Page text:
GUELPH — Lab grown meat is not far off reality.
The cellular meat industry is quickly gaining traction around the world with market research Technavio stating that the global cultured meat market has the potential to grow by over 200 million USD in the next three years.
But the fact of the matter is that the technology is new and little is known about whether or not people are willing to eat meat grown in a lab.
To find out, the University of Guelph is currently conducting a study to understand what consumers and members of the meat supply chain think about the new technology before it ends up on grocery shelves.
“There's a bit of a yuck factor and uncertainty and hesitancy about something that is very new and complicated,” said Simon Somogyi, director of the Longo's Food Retail Laboratory and Arrell Chair in the business of food at the U of G.
Somogyi is leading a group of students at U of G — who are working with Second Harvest, a business in the cellular agriculture field and Cellular Agriculture Canada, a national cellular agriculture oganization — to understand what retailers want and what consumers think about cellular agriculture.
But first it’s important to understand what exactly cellular agriculture or lab grown meat is.
“What happens is that stem cells are taken from the animal and are then grown in a cultural medium. They're basically stem cells from an animal that can be grown in a fermentation vessel which then ferments and creates meat,” said Somogyi.
“So effectively the product of that process is meat that is identical to meat that would come from an animal.”
He said within the next five years, there might be cellular meat products that may act as a substitute for ground beef and maybe used in processed food products like burgers one can purchase.
“When it comes to cellular based meat, it's very basic meat that we're talking about. Something that would compete with ground beef for example,” said Somogyi.
“At this point of time, it's not possible to make steak that has a bone attached to it because that's a little more complicated and the texture of steak is different from ground beef which is very much minced stuff.”
However, he adds that there are companies working on being able to create products such as steak and fish which have specific texture.
Somogyi explains that the technology is still very new and not yet a commercial reality.
Eight years ago in 2013, Mark Post, a dutch stem cell researcher, presented a hamburger he made in a lab from bovine stem cells. That first synthetic meat product was estimated to cost $375,000 USD and was introduced as the first lab-grown meat to the world.
Somogyi said the technology has been advancing ever since and some scientists believe that in the next 10 to 15 years, it will be possible to not only create meat, but also other products in the agriculture space such as fish.
He said if the world does get to that point where meat grown in labs is identical to meat grown on an animal, it will be an issue for meat industries such as the beef, chicken and pork sectors because farms and land won’t be necessary to make meat products.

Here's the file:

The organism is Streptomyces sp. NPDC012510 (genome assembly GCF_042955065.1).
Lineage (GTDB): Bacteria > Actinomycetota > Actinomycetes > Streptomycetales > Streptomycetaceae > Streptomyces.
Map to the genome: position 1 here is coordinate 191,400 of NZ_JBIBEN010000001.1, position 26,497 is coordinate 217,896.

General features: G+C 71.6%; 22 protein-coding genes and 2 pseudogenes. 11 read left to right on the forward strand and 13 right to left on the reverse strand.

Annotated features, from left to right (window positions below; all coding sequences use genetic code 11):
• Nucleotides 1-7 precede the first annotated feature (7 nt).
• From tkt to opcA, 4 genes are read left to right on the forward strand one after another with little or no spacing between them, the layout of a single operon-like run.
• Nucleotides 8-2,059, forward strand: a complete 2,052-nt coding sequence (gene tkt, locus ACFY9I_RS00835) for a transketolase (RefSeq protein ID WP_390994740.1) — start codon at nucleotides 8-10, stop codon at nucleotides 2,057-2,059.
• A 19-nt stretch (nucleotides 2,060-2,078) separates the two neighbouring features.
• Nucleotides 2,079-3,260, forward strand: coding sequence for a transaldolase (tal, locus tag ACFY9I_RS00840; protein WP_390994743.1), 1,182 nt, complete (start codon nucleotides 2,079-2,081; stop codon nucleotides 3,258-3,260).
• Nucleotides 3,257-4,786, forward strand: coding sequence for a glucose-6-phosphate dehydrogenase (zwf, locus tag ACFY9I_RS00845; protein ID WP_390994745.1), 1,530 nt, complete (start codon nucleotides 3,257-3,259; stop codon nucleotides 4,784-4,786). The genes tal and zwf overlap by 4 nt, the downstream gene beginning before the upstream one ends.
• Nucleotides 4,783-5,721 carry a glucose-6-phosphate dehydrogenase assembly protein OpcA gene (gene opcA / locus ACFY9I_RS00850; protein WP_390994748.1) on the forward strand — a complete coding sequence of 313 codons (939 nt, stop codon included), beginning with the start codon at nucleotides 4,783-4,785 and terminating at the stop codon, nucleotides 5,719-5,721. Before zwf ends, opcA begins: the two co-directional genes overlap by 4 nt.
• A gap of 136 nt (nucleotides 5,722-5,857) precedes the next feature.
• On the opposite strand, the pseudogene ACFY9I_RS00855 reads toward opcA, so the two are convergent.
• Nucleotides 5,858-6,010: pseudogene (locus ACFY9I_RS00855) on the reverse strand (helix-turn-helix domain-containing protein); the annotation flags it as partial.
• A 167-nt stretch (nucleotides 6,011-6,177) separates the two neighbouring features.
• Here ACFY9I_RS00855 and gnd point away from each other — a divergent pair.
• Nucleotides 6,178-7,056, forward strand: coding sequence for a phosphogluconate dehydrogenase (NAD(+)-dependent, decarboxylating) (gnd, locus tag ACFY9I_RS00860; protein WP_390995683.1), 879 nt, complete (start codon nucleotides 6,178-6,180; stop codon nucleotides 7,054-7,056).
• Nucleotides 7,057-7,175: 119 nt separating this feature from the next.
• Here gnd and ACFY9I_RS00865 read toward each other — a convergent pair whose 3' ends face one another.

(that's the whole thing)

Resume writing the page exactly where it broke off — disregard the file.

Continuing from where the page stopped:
“That could disrupt a lot of livestock products. It would be interesting to see what they think about the product. Is it possible that they may want to get into a situation where they are producing or investing in cellular agriculture products?” said Somogyi.
He said the same goes for the process of meat. For companies that make small meat products such as pepperoni, beef burgers, bacon or hot dogs, would they want to use new technology to cultivate their own products or rely on farms? — a question the U of G study can help determine.
However, he doesn't see lab-grown meat effectively competing with animal meat for the next 25 years.
“The issue they face is that for that product to be workable in the marketplace, it has to be produced at a certain cost of production, that’s competitive for the marketplace for the substitute which is animal meat,” said Somogyi.
Somogyi believes that the introduction of cellular agriculture will give consumers a choice between different types of meat.
“Rearing animals on land is natural, and the process of cultivating cellular meat wouldn't be seen as natural which invokes a yuck response from people.
“This technology does provide something that is chemically, physically, potentially, identical to what animal meat is,” said Somogyi.
He also stressed that there are a lot of benefits that livestock produces for the earth — such as grazing animals to generate soil, and being instrumental for rural areas.
“In my mind we’ll always have some animals grazing on land and providing food for people,” said Somogyi.
“It is going to take a lot of education to consumers about what this (cellular meat) is, how it works and the benefits of it, and the drawback of it as well. And that's going to take some time.”